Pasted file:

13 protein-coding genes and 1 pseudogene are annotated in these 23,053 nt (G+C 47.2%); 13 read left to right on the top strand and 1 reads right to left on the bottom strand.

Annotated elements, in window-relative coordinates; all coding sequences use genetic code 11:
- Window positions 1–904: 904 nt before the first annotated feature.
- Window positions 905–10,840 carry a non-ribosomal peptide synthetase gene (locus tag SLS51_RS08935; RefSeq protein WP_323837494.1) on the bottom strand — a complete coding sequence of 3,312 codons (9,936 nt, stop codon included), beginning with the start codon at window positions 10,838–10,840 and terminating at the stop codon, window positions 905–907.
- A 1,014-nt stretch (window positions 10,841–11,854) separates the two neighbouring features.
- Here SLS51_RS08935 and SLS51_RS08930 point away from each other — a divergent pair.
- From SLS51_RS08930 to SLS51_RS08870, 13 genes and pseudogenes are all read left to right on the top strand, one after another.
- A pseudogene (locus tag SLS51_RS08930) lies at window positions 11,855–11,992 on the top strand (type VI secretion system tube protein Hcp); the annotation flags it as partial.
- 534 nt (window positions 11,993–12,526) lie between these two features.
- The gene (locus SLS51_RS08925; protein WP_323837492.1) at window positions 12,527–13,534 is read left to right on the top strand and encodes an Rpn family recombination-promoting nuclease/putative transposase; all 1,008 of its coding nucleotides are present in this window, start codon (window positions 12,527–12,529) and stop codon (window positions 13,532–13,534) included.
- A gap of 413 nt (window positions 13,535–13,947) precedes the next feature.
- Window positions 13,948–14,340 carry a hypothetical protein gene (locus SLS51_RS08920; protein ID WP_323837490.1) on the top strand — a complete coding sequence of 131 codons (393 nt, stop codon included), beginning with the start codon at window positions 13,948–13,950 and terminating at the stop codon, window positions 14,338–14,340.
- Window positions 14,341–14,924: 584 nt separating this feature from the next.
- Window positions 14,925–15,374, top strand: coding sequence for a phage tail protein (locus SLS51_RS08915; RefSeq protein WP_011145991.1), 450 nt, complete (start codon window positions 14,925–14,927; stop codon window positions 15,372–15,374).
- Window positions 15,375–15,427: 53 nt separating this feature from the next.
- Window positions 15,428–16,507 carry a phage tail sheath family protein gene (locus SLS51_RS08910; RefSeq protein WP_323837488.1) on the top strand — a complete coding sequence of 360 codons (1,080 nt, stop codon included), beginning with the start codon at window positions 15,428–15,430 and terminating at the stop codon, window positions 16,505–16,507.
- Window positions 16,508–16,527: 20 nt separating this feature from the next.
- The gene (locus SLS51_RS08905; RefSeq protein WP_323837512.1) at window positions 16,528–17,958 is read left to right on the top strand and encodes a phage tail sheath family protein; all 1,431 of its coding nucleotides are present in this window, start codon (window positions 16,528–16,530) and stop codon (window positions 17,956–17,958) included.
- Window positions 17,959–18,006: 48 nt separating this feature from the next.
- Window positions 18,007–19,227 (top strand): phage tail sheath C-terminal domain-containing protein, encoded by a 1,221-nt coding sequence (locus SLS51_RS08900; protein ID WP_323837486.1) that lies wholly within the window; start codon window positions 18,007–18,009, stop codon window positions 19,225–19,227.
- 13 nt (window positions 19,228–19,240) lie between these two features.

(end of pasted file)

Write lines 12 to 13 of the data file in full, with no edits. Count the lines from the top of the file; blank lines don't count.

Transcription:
- Window positions 13,948–14,340 carry a hypothetical protein gene (locus SLS51_RS08920; protein ID WP_323837490.1) on the top strand — a complete coding sequence of 131 codons (393 nt, stop codon included), beginning with the start codon at window positions 13,948–13,950 and terminating at the stop codon, window positions 14,338–14,340.
- Window positions 14,341–14,924: 584 nt separating this feature from the next.